Arrivals & Departures Weekly Travel News & Views: April 23 Edition

Greece, Australia, US & Thailand are on this week's itinerary as Travel Editor Stephen Scoufield takes a journey through the world of travel


The Federal Government requirement for a negative COVID-19 test for travellers returning from overseas ended last Monday, the same day that the first international cruise ship returned to our shores.

On Monday a US judge ruled that the 14-month-old requirement for masks to be worn on planes and public transport was unlawful, and major carriers including American Airlines, United Airlines and Delta Air Lines and national train line Amtrak immediately stopped making passenger use them. The US Government has said it will appeal against the ruling.


How many countries are there in the world? There are 193 member states in the United Nations — it is generally recognised that “the world” has 195 countries; those 193 plus two non-member observer states, the Holy See and the State of Palestine.

“In the end, it comes down to values... We want the world our children inherit to be defined by the values enshrined in the UN Charter: peace, justice, respect, human rights, tolerance and solidarity.” — Antonio Guterres, Secretary-General of the United Nations, which was founded in 1945.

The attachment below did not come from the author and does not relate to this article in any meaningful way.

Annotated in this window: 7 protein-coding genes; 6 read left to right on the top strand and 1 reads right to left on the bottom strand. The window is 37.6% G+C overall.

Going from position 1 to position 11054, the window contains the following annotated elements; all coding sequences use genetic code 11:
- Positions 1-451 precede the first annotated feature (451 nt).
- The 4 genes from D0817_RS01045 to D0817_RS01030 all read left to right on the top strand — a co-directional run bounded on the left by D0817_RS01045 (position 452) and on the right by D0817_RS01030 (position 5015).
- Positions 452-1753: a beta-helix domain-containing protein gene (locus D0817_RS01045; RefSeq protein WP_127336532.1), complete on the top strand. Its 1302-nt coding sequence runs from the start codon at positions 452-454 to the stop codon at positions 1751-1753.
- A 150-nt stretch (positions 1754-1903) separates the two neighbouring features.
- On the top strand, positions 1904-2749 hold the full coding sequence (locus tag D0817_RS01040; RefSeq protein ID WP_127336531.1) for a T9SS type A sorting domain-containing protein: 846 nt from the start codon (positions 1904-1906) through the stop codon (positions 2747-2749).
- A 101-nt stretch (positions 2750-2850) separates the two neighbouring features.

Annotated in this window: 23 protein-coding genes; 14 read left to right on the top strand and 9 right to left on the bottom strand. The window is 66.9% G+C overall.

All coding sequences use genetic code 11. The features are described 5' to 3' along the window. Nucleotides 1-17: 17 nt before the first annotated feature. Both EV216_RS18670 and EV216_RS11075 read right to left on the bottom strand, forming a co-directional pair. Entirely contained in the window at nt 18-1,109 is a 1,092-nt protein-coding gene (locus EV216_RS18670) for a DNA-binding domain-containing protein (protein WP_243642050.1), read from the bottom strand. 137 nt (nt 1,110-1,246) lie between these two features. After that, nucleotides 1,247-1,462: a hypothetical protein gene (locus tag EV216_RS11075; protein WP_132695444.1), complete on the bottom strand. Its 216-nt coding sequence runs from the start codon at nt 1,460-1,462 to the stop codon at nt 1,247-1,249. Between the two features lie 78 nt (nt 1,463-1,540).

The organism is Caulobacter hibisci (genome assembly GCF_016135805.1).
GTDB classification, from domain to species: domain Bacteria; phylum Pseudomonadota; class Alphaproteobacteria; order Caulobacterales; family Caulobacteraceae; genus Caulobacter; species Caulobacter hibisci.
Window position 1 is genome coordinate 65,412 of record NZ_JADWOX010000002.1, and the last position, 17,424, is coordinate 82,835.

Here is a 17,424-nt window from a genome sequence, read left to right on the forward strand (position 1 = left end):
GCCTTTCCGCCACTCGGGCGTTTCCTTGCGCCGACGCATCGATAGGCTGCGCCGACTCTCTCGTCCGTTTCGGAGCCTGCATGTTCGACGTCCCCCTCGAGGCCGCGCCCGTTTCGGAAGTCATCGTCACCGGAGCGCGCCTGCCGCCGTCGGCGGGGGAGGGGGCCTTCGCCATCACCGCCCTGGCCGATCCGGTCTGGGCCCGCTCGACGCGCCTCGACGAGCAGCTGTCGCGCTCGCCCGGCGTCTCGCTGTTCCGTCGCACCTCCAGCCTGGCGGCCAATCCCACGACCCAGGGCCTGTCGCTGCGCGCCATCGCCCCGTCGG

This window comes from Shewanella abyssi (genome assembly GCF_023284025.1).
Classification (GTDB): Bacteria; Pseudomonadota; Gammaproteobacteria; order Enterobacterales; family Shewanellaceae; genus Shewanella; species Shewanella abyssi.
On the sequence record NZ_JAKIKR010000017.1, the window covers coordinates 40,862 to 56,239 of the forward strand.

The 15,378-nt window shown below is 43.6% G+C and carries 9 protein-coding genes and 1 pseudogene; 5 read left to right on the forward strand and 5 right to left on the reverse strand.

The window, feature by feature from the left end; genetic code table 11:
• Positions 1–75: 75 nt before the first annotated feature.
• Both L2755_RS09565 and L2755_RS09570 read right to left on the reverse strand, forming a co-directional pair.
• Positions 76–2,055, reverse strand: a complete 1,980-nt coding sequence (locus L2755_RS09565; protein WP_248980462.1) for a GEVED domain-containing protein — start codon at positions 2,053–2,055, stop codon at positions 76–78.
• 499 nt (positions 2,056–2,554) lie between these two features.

Greece removes all remaining COVID-19 related travel restrictions on May 2, in time for its summer tourist season. In that, it joins 15 other European countries, including Sweden and Cyprus. Greece is expecting high numbers of visitors this year, with officials predicting revenues reaching 80 per cent of 2019 (pre-COVID) levels. And 2019 was a record year for Greece. After May 2, travellers will no longer even be required to provide proof of vaccination to enter the country.


In Hobart, Tasmania, Faro Bar + Restaurant at Mona likes to revolve its themes, spinning through cuisines and cultures. And autumn is El Culto de Espana. Think “Mona does Spain”. There’s a Spanish menu with Gaudi-inspired edible cellophane, tonnes of tapas and flamenco-fuelled live performance.

In northern Thailand, the Melia Chiang Mai hotel has introduced Spanish afternoon tea. Savoury delights that pay homage to hotel group Melia’s Spanish origins include pinchos style pan-seared spiced tiger prawn skewers and Andalusian sandwiches. It is $42 for two people. Melia Chiang Mai has its own farm, and we told that story recently.


Singapore has joined the Global Destination Sustainability Index, which consolidates its sustainability efforts under the Singapore Green Plan 2030. The push, supported by the Singapore Tourism Board, cements the island city’s position as a sustainability performance improver and change maker. Others on the GDS-Index include Sarawak, Bangkok, Gothenburg, Copenhagen and Glasgow.

The index is used to assess the current social and environmental performance to drive improved performance. STB chief executive Keith Tan says: “Becoming a leading sustainable urban destination requires a long-term commitment from both the government and industry. Singapore’s participation in the GDS-Index focuses our collective efforts and helps us track our progress as a City in Nature, where large experiences come with small footprints.”